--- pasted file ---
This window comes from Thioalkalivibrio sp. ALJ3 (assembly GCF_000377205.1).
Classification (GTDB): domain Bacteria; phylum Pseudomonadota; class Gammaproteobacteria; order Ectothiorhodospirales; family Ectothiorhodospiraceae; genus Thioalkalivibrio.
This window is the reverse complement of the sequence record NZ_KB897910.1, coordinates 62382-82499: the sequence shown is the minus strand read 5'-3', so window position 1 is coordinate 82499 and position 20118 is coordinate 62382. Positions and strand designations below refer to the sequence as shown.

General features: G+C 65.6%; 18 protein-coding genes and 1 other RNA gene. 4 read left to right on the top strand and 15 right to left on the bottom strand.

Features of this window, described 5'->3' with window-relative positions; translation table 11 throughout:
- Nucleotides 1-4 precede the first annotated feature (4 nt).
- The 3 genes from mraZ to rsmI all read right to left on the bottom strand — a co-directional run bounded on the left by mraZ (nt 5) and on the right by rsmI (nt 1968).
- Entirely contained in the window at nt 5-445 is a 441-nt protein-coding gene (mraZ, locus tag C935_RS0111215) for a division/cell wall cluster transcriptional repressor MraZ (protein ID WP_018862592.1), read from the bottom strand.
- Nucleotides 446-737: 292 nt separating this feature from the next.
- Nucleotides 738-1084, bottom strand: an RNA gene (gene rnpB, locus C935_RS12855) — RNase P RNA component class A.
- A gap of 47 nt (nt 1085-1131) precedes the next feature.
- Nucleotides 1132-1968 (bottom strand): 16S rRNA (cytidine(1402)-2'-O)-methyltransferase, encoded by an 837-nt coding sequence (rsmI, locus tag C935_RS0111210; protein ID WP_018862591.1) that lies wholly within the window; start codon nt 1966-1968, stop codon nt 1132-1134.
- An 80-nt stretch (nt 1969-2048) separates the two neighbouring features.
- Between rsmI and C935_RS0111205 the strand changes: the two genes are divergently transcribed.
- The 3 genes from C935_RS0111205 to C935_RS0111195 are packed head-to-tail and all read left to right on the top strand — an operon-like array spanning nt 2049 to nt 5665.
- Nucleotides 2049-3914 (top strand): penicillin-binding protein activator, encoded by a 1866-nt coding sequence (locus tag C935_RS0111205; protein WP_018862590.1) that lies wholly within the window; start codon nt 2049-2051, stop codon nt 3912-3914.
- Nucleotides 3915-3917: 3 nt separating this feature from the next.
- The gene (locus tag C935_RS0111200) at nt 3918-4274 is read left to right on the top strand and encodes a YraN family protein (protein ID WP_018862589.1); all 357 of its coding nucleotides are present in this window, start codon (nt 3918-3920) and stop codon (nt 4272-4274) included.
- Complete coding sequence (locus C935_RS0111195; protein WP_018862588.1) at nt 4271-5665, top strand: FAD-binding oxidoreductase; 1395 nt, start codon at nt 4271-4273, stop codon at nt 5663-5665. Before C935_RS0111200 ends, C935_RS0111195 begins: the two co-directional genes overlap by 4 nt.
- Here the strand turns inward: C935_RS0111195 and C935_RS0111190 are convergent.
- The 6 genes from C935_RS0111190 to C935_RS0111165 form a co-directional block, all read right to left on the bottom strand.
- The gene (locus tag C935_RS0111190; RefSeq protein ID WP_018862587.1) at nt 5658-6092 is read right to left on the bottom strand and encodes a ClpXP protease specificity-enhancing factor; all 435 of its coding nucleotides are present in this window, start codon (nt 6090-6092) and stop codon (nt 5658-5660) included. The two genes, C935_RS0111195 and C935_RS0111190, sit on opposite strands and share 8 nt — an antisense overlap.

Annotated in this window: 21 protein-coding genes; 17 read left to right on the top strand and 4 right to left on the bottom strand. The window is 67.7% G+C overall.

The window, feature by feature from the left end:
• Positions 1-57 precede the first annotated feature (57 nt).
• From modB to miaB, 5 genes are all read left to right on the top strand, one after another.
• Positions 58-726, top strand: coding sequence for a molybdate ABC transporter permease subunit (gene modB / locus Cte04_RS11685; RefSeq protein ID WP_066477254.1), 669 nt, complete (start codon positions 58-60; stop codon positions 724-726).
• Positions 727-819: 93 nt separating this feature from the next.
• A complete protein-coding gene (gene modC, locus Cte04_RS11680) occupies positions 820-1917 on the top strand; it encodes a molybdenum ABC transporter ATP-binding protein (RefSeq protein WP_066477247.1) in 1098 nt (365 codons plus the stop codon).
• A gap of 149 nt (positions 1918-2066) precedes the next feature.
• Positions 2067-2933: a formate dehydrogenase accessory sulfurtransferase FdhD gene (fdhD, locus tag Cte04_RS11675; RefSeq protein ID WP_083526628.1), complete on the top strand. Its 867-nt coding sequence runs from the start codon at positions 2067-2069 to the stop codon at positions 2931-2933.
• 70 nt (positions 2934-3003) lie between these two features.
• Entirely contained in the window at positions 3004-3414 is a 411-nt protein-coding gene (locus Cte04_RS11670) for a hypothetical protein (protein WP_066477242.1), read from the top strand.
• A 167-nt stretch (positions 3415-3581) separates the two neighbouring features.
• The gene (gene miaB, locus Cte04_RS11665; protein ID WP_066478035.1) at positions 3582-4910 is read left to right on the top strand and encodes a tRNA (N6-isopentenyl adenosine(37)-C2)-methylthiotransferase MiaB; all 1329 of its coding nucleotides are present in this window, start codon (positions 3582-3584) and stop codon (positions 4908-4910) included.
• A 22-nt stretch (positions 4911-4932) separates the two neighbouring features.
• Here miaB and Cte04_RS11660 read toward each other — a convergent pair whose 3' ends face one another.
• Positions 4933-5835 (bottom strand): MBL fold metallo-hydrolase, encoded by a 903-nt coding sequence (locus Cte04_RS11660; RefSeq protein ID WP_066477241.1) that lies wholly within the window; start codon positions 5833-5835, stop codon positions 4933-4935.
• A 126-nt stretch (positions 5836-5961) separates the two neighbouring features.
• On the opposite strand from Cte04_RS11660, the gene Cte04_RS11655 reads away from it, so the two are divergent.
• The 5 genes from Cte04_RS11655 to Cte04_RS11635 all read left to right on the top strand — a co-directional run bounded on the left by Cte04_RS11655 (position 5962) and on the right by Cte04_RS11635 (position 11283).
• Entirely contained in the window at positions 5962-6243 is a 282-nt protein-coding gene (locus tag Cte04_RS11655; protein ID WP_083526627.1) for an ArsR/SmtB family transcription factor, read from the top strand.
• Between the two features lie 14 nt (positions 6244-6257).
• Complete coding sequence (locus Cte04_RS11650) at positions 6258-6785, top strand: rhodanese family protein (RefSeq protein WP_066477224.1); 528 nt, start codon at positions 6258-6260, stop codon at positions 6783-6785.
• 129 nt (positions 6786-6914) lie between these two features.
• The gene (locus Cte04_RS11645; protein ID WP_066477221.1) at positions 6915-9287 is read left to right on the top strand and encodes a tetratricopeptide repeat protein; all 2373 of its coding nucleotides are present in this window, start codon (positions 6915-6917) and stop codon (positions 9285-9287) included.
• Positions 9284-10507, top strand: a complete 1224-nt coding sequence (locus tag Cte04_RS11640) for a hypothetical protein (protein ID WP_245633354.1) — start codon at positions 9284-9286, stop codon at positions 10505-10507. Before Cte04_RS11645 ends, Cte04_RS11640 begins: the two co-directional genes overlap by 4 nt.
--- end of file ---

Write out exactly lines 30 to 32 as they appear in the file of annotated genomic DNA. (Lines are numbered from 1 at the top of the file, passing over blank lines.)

• A gap of 149 nt (positions 1918-2066) precedes the next feature.
• Positions 2067-2933: a formate dehydrogenase accessory sulfurtransferase FdhD gene (fdhD, locus tag Cte04_RS11675; RefSeq protein ID WP_083526628.1), complete on the top strand. Its 867-nt coding sequence runs from the start codon at positions 2067-2069 to the stop codon at positions 2931-2933.
• 70 nt (positions 2934-3003) lie between these two features.